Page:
Newshub headline with Children's Wisconsin logo
When does your child need to see a doctor, and when can they stay home

Fever? Cough? Runny nose? When to take your child to the doctor

You’ve probably heard by now, the end of 2022 is one of the busiest starts to a viral season we have ever seen. Pediatric health systems all over the country are dealing with this, it’s not just in Wisconsin. It’s a triple whammy of respiratory syncytial virus (RSV), COVID-19 and now influenza (flu).

We want to help families understand these viruses and their symptoms a little better. First, we recommend you download the Children’s Wisconsin app and use our symptom checker to understand if your child needs to be seen by a doctor. We don't want families waiting to see a doctor if it isn't needed. The symptom checker can help determine if your child is better off at home resting under the covers, rather than sitting in a waiting room. 

Under 8 weeks old: If your child is under 8 weeks old and has a fever, they should be taken to the Emergency Department. Babies that young don’t have a fully developed immune system, so any fever should be taken very seriously.

Underlying health conditions: It’s also important to note if your child has risk factors like asthma, a chronic heart condition, cancer, or other underlying health conditions that impact their breathing. Those children are more vulnerable to illness and parents should take these symptoms more seriously. 

I certainly want to see any child who needs my care, but there are some typical cold symptoms that we see this time of year that don’t necessarily require a visit to your pediatrician. 


  • Although it is a sign of illness, fever in itself is NOT dangerous (in kids over 8 weeks old, as I explain above).
  • It is less about the number on the thermometer and more about your child’s age.

  • If your child can take a fever medication, then becomes more comfortable and is feeling better, that’s a great sign.

  • Check out Fever: Home care and facts


  • If the cough is intermittent and your child is coughing up some fluid, that is typical and you don’t need to bring your child in.

  • If a cough lingers a few weeks and the child starts wheezing, or your child is regularly coughing and they are unable to catch their breath, then you should call your doctor.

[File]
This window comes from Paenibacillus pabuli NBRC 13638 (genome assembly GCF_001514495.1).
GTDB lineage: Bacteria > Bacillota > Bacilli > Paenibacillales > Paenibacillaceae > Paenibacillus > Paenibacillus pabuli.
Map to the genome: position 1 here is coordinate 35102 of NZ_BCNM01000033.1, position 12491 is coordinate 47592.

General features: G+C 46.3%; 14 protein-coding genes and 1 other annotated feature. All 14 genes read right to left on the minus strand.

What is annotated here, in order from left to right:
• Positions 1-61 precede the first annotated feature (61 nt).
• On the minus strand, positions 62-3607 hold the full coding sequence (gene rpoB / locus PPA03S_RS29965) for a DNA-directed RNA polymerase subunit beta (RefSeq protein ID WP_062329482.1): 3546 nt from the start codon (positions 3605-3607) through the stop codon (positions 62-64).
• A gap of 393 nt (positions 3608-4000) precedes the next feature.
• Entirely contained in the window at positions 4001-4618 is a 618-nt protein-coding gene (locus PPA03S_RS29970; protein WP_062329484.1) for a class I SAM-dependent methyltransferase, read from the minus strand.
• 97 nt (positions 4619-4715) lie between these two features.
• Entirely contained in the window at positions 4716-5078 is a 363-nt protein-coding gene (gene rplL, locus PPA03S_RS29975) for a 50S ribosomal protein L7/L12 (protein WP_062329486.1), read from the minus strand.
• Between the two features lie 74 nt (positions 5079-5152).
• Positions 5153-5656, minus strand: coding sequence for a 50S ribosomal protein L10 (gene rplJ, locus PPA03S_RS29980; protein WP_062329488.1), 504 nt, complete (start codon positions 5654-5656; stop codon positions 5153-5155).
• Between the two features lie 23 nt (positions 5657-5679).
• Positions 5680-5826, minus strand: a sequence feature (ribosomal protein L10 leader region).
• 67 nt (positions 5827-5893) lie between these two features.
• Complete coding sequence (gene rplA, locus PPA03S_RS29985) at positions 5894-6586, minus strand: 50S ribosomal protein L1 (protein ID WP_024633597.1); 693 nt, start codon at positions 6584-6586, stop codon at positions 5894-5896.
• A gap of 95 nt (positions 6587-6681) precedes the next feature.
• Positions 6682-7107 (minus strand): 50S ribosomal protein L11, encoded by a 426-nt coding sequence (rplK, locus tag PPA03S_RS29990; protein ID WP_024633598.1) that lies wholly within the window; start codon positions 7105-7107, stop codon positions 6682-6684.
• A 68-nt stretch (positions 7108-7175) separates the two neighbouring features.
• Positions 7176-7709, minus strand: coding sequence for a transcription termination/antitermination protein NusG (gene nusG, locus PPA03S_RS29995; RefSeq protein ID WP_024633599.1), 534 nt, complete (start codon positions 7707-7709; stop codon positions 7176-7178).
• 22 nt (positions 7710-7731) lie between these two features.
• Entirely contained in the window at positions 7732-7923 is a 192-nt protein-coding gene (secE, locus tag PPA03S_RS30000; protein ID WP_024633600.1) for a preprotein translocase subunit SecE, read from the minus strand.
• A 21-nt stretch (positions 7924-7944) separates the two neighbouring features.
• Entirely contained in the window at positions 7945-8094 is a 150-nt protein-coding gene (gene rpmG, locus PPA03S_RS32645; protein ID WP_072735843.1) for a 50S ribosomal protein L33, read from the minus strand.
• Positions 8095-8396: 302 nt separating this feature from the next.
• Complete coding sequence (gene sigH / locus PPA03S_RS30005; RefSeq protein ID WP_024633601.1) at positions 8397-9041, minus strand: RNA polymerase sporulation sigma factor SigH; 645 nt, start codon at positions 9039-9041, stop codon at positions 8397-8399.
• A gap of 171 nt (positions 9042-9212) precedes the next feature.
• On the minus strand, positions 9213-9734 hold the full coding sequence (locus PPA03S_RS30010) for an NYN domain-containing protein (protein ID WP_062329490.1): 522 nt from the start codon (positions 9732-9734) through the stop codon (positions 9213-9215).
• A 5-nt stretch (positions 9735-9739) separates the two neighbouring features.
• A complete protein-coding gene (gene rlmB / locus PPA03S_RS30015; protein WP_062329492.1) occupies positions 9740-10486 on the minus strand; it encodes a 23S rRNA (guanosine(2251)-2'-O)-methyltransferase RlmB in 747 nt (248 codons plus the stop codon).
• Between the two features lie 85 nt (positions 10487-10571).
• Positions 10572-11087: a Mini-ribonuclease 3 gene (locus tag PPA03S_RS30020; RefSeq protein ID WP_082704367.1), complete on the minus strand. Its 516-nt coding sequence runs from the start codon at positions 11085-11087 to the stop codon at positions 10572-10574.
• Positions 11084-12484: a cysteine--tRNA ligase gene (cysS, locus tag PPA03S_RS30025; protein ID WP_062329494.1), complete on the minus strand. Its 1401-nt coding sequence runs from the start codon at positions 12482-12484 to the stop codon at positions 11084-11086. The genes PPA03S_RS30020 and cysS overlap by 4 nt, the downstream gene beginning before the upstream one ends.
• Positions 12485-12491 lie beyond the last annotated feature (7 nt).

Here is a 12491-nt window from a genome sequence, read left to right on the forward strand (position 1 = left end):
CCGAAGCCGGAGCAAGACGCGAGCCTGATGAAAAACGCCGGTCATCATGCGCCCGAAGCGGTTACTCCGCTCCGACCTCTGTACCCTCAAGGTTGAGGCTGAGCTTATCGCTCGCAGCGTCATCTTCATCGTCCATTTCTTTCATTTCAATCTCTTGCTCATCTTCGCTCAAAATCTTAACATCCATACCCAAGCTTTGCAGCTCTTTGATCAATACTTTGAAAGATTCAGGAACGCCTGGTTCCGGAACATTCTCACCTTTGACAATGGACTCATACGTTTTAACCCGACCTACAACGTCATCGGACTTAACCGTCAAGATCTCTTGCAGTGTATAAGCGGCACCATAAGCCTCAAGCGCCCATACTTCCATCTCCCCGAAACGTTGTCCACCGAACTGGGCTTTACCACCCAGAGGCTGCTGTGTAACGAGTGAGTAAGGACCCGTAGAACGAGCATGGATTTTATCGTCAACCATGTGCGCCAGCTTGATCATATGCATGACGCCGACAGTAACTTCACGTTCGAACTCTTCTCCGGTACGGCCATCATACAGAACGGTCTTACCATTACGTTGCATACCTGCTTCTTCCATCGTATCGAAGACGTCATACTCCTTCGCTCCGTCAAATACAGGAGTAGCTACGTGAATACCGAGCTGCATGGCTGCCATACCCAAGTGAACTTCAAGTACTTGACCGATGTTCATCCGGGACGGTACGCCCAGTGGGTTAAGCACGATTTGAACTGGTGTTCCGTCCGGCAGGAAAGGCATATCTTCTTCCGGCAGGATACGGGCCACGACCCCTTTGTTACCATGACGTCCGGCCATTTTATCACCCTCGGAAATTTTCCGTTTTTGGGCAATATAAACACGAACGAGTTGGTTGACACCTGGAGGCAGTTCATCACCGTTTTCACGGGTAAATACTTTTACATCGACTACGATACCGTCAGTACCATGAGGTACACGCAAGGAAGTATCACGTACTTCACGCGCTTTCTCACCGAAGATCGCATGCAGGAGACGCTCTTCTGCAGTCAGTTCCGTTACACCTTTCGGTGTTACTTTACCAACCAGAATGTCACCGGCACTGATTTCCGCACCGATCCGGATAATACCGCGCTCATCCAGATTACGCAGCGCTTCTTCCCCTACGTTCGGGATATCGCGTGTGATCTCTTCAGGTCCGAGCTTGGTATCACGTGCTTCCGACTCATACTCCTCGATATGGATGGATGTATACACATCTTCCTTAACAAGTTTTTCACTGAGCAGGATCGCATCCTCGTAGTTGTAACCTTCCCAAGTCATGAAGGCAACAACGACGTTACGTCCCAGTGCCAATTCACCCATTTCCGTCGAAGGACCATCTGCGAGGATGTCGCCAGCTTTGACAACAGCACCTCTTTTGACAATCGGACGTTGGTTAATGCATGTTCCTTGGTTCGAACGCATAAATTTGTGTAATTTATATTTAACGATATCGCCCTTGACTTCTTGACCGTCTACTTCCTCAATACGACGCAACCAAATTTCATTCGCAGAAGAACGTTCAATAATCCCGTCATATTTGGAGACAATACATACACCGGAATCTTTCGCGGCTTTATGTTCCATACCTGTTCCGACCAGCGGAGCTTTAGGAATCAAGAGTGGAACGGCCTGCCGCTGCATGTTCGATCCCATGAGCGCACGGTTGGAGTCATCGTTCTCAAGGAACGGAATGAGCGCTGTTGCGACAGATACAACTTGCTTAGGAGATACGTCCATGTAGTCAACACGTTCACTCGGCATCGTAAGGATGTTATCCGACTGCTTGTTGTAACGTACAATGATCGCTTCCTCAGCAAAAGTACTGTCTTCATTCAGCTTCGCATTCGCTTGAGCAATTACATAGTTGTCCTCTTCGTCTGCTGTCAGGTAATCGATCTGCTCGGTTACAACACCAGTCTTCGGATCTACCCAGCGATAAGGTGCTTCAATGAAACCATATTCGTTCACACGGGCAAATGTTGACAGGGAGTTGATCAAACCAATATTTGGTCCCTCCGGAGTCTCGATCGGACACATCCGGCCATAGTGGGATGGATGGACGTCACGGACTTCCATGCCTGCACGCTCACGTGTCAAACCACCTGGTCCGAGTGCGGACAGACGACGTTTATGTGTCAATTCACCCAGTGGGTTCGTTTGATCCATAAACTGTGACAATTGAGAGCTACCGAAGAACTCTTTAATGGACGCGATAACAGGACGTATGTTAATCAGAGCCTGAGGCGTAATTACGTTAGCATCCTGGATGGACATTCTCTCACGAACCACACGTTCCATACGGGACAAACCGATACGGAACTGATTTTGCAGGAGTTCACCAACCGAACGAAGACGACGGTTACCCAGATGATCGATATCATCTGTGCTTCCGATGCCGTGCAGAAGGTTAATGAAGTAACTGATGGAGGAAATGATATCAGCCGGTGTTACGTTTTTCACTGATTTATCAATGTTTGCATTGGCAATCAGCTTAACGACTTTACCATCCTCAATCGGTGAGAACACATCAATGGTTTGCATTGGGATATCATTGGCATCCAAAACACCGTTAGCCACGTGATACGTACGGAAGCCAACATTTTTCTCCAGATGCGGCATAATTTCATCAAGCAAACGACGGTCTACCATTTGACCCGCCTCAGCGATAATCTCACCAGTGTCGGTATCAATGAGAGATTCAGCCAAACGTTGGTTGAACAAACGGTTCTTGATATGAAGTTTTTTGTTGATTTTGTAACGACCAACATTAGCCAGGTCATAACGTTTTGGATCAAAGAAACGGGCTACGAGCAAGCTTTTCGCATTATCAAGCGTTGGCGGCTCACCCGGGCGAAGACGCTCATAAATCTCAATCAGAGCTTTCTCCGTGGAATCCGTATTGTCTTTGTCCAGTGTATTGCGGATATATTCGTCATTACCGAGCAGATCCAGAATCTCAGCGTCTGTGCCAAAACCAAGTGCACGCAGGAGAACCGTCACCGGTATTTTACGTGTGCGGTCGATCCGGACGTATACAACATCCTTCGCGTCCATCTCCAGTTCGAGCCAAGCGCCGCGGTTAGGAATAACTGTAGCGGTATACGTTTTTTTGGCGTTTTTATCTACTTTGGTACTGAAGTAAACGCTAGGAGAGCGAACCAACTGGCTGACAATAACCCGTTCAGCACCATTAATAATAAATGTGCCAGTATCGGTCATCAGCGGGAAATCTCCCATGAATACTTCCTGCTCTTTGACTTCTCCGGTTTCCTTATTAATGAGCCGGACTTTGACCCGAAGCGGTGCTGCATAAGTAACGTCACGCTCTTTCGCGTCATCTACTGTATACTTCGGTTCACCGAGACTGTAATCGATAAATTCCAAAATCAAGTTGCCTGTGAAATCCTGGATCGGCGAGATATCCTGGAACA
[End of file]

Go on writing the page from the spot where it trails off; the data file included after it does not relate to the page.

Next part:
• If the cough comes with rapid breathing and you notice your child’s lips changing color, that could be serious and I’d recommend taking your child to the Emergency Department.

Should my child be tested for RSV or the flu?

  • A test for RSV doesn’t really serve a purpose as there is no medication for it.

  • The treatment for RSV is the same as many other common respiratory viruses and therefore a test isn’t always necessary to dictate treatment.

  • It’s not worth bringing the average child in during long wait lines to have them sitting uncomfortably in a waiting room, just to get tested for RSV or the flu.

  • The best treatment will be staying at home, comfortably on the couch or in bed, getting rest.

  • Tamiflu is only helpful if it’s prescribed very early on when flu symptoms develop. If it’s been more than two days since your child got sick, it is much less effective.

How to best care for your child at home

  • If your child has a fever or feels chilled, cover them with light clothes and light covers.

  • Let them get lots of rest.

  • Give your child plenty of liquids.

  • If your child can take acetaminophen or ibuprofen (over 6 months old), these can be used to treat the discomfort that can be caused by fever.

  • A humidifier? Popsicles? Warm baths? These things don’t treat the virus, but help the child be more comfortable and encourages rest.

We expect wait times to be longer than normal through the winter and especially during the holidays. We don’t want children waiting to see a doctor if it isn’t needed, but we certainly don’t want parents to hesitate to call if they have a concern. Children’s Wisconsin is here for you. Stay well.